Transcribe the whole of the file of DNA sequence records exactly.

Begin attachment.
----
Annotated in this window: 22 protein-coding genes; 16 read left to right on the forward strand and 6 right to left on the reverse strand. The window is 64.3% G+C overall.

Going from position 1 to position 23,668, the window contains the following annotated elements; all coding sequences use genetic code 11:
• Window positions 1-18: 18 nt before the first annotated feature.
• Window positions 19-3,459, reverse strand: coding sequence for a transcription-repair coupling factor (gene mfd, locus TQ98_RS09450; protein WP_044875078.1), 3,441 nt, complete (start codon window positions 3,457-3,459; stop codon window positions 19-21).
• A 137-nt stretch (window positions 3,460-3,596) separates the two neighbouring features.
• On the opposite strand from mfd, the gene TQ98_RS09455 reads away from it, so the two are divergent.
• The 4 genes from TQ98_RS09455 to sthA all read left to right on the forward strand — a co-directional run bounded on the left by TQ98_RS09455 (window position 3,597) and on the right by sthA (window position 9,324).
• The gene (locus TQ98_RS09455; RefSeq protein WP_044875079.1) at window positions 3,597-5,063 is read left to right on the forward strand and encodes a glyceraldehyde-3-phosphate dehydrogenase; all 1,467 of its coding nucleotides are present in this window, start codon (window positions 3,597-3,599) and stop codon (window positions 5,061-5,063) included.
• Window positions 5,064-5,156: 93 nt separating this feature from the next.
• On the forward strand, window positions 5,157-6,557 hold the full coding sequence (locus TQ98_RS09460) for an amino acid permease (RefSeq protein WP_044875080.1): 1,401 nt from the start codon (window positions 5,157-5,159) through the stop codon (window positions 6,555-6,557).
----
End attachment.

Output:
Annotated in this window: 22 protein-coding genes; 16 read left to right on the forward strand and 6 right to left on the reverse strand. The window is 64.3% G+C overall.

Going from position 1 to position 23,668, the window contains the following annotated elements; all coding sequences use genetic code 11:
• Window positions 1-18: 18 nt before the first annotated feature.
• Window positions 19-3,459, reverse strand: coding sequence for a transcription-repair coupling factor (gene mfd, locus TQ98_RS09450; protein WP_044875078.1), 3,441 nt, complete (start codon window positions 3,457-3,459; stop codon window positions 19-21).
• A 137-nt stretch (window positions 3,460-3,596) separates the two neighbouring features.
• On the opposite strand from mfd, the gene TQ98_RS09455 reads away from it, so the two are divergent.
• The 4 genes from TQ98_RS09455 to sthA all read left to right on the forward strand — a co-directional run bounded on the left by TQ98_RS09455 (window position 3,597) and on the right by sthA (window position 9,324).
• The gene (locus TQ98_RS09455; RefSeq protein WP_044875079.1) at window positions 3,597-5,063 is read left to right on the forward strand and encodes a glyceraldehyde-3-phosphate dehydrogenase; all 1,467 of its coding nucleotides are present in this window, start codon (window positions 3,597-3,599) and stop codon (window positions 5,061-5,063) included.
• Window positions 5,064-5,156: 93 nt separating this feature from the next.
• On the forward strand, window positions 5,157-6,557 hold the full coding sequence (locus TQ98_RS09460) for an amino acid permease (RefSeq protein WP_044875080.1): 1,401 nt from the start codon (window positions 5,157-5,159) through the stop codon (window positions 6,555-6,557).